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Friday, June 21, 2002 - Page updated at 12:00 AM

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World Cup

Keller sits and steams

The Olympian

These aren't easy times for Kasey Keller.

Although Keller has started in twice as many games as any other U.S. soccer player playing in Europe, he has yet to play in this year's World Cup. Instead, Keller, whose career began in Lacey and included standout seasons at North Thurston High School, has been a stand-and-watch backup goalie to Brad Friedel.

U.S. Coach Bruce Arena has used 19 of the 22 healthy players on the team. It's not likely Keller will play in today's quarterfinal match (4 a.m. PDT) against Germany in Ulsan, South Korea.

"It's obviously been frustrating," Keller said in a telephone interview. "The frustrating part is I've been a player all along in my career, and to get to this point and not play is a little more difficult to swallow."

Going into the World Cup, Arena told Keller that he was on equal ground with Friedel and they would both play. Keller had been the No. 1 keeper during the qualifying rounds.

"I don't know, but I've had the feeling, basically since last summer," Keller said, "that there was, like I said it's a feeling, I don't know if it's true or not, that they were looking for some reason not to play me."

Arena got that reason a week before the 32-team World Cup began in South Korea when Keller bruised his elbow at practice. Keller missed a practice game against Costa Rica. He said he was ready to play in the World Cup opener against Portugal, but Friedel got the start.

World Cup broadcast schedule


Thursday
Brazil vs. England
11:25 p.m., ESPN

Friday
U.S. vs. Germany
4 a.m., ESPN
(Tape delay: Sat., 10:30 a.m., Ch. 4)
Korea Republic vs. Spain
11:25 p.m., ESPN2
(Tape delay: Sat., 6:30 p.m., ESPN2)

Saturday
Turkey vs. Senegal
4:25 a.m., ESPN

Semifinals
Game 1: June 25, 4:30 a.m., ESPN2
Game 2: June 26, 4:30 a.m., ESPN2

"If they were looking to play me, the injury won't have been an issue," Keller said. "I was fit in the first game."

As the U.S. advanced, Keller's chances of playing decreased because coaches usually do not make changes when their team is winning. Despite not playing, Keller said he will continue to practice hard, waiting for a chance.

Keller, 32, has established himself as one of the best goalkeepers in England. He has played at a higher level and had more success than Friedel.

"The coach basically agreed with that statement," Keller said about the comparison of careers. "The problem then becomes you start thinking of all these conspiracy theories."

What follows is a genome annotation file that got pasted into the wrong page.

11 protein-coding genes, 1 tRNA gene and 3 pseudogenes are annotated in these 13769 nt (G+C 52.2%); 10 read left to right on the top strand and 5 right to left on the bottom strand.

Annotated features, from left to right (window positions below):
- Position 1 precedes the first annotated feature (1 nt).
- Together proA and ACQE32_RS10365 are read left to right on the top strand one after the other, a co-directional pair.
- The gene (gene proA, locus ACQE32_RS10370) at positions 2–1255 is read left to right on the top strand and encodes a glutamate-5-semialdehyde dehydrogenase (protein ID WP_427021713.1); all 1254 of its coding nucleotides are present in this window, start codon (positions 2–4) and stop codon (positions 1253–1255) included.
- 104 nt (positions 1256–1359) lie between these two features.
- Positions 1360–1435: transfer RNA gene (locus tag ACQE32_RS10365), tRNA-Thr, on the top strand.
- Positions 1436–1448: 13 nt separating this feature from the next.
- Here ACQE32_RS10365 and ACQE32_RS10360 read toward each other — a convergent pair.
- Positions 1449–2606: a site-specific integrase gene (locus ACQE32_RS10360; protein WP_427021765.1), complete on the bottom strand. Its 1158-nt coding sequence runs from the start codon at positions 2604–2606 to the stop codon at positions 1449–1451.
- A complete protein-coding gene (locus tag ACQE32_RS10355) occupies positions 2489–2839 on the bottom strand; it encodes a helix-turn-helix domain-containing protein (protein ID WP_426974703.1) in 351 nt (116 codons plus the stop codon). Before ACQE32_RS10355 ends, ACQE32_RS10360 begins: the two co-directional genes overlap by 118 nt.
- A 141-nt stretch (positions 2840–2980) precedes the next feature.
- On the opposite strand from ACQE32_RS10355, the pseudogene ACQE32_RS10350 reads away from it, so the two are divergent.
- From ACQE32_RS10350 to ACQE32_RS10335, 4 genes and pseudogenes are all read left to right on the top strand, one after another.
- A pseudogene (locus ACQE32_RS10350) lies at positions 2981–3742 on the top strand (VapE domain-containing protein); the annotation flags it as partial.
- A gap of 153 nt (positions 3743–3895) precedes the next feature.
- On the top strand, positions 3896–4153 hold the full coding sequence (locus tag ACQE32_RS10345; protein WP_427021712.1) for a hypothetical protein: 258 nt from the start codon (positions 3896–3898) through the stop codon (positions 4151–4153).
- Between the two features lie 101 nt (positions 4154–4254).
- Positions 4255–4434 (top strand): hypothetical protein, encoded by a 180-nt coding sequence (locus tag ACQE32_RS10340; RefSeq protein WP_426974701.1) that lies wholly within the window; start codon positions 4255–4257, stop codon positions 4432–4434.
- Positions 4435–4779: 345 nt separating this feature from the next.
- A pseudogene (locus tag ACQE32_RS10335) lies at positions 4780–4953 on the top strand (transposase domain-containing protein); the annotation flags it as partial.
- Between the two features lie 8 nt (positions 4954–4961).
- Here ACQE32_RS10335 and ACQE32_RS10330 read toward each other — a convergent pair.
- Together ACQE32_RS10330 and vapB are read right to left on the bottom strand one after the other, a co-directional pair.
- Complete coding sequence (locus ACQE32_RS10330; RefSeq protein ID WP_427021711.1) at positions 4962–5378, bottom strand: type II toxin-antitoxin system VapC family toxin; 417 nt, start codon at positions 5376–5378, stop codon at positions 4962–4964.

In the last year, Keller has been replaced in the starting lineup by Friedel so Friedel could maintain his work permit to play in Europe. Friedel had been a backup goalie in England and Turkey before earning a starting job for the Blackburn Rovers of the Premier League.

"I've been told four or five times I wasn't going to play because of that," Keller said. "So it makes competition difficult. There's always politics in pro sports."

Keller's father, Bernie, is upset by Arena's decision not to play his son, saying that he hasn't been treated fairly.

"This is the biggest event in the world," Bernie Keller said. "This is what a soccer player dreams of. In Europe, everyone is wondering why Kasey isn't playing. I don't know how Kasey puts up with it. I don't think I could."

Keller, in his 12th year with the national team, is uncertain about his future with the team.

"If my country asked me to play, it would be hard to turn that down," Keller said. "But I don't know what I'd do. It depends on my role. It's tough to make decisions in the position I'm in right now."

Keller's motto has always been to let his talent speak for itself.

"I shouldn't need a PR company to do it," Keller said. "If that's what it takes to play in the next World Cup, I won't be playing."

While Keller is unhappy about his lack of playing time, he's pleased by the U.S. success and feels that will help the growth of soccer in this country.

"That's the side of it that you're striving for," Keller said. "On the personal side, it's frustrating for me. But the side of it that you're happy for is that it helps the sport continue to build."

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